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Disrespect and abuse (D&A) during facility-based childbirth

Source: Maternal Health Task Force

Researchers Share Lessons Learned From Measuring the Prevalence of Disrespect and Abuse

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By: Sarah Hodin, Project Coordinator II, Women and Health Initiative, Harvard T.H. Chan School of Public Health

Disrespect and abuse (D&A) during facility-based childbirth has been identified as a widespread problem, but just how commonly it happens is not well understood. Several studies have attempted to measure the prevalence of D&A during childbirth in health facilities across the globe, resulting in a wide range of estimates. Given that variations in reported prevalence may be at least in part the result of differences in definitions, measurement tools and data collection methods, comparing the extent of D&A across diverse settings remains challenging.

In order to better understand the trade-offs related to various methods for measuring the prevalence of D&A, the Maternal Health Task Force (MHTF)’s Rima Jolivet and Harvard Chan doctoral student David Sando conducted a systematic literature review to find all of the studies that have attempted to measure D&A during childbirth in health facilities. They then collaborated with the authors of these studies to compare methods and offer lessons learned.

The following five studies were included in the review:

The prevalence estimates in these five studies ranged from 15% to 98%. Given that all of these studies were conducted in low-resource settings in sub-Saharan Africa with similar maternal health delivery systems, the wide variation was likely due at least in part to differences in the way that researchers chose study sites and participants, defined D&A and collected data from participants.

Recommendations for future studies

The authors offered recommendations for researchers conducting studies that involve measuring the prevalence of D&A in order to maximize reliability, validity and comparability of results:

  1. Study site and population: Ensuring that there are no systematic differences in the study sample compared to the target population is important.
  2. Inclusion criteria: All women receiving maternity care in the study facility should have equal chance of being included regardless of their pregnancy outcomes. Stratified analyses can be used to examine different sub-groups of interest.
  3. Standardization vs. localization: Standardization of measurement across different study populations would ensure comparability of findings between studies, but ensuring valid measures that capture the constructs of D&A as perceived and experienced in the local context is also key. It is therefore important to acknowledge the tension between standardization and localization in developing instruments to measure the prevalence of D&A. Use of standard categories could help maximize comparability, while some leeway may be needed for context-specific operationalization of those categories.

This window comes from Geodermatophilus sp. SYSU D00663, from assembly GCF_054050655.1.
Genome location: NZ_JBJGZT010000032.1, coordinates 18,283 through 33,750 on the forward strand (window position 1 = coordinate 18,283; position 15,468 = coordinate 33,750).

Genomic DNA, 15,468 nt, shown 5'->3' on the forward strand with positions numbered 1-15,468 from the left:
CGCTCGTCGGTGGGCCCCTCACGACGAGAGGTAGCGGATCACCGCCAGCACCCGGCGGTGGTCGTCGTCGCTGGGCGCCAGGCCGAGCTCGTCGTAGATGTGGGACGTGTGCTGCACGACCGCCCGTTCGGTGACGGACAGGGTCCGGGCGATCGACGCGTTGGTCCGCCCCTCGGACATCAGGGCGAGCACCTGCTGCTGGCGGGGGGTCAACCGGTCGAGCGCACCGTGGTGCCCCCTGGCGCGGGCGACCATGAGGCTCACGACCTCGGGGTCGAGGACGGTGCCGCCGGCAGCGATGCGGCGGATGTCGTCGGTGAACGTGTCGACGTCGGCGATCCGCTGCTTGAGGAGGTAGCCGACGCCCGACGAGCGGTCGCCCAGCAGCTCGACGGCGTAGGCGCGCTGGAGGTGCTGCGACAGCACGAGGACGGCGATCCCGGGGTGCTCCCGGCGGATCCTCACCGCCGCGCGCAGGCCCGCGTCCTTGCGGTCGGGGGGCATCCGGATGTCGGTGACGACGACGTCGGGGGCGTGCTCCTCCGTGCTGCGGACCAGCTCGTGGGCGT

4. Environment: When possible, conducting interviews with women in a safe, neutral setting outside of the health facility where they may have experienced D&A can help participants feel more comfortable and open.
  5. Timing: In contrast to the typical understanding of recall deteriorating over time, in this context, women’s self-reports of D&A may be more accurate when solicited after they have had some time to process their experiences. More research is needed in this area.
  6. Data collection methods: Direct observation is generally regarded as the gold standard for measuring observable phenomena in prevalence studies. However, if the outcome of interest is women’s experiences of care, using women’s self-reports–ideally collected using patient-developed or patient-validated measures and participatory research techniques—is a better method.

Are you working on measuring the prevalence of disrespect and abuse during facility-based childbirth? We want to hear from you!

Read the full open access paper, “Methods used in prevalence studies of disrespect and abuse during facility based childbirth: Lessons learned.”

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Poverty and mental illness

Poverty and mental health

A review to inform the Joseph Rowntree Foundation’s Anti-Poverty Strategy

“Poverty increases the risk of mental health problems and can be both a causal factor and a consequence of mental ill health. Mental health is shaped by the wide-ranging characteristics (including inequalities) of the social, economic and physical environments in which people live. Successfully supporting the mental health and wellbeing of people living in poverty, and reducing the number of people with mental health problems experiencing poverty, require engagement with this complexity. […]

Although mental health problems can affect anyone at any time, they are not equally distributed and prevalence varies across social groups.”

Although this policy review is based on UK data it is relevant for everybody working in the mental health sector

 

 

Mental health and new care models – The King’s Fund lessons from the vanguards

Emerging evidence suggests that integrated approaches to mental health can help to support improved performance across the wider health system.

Key findings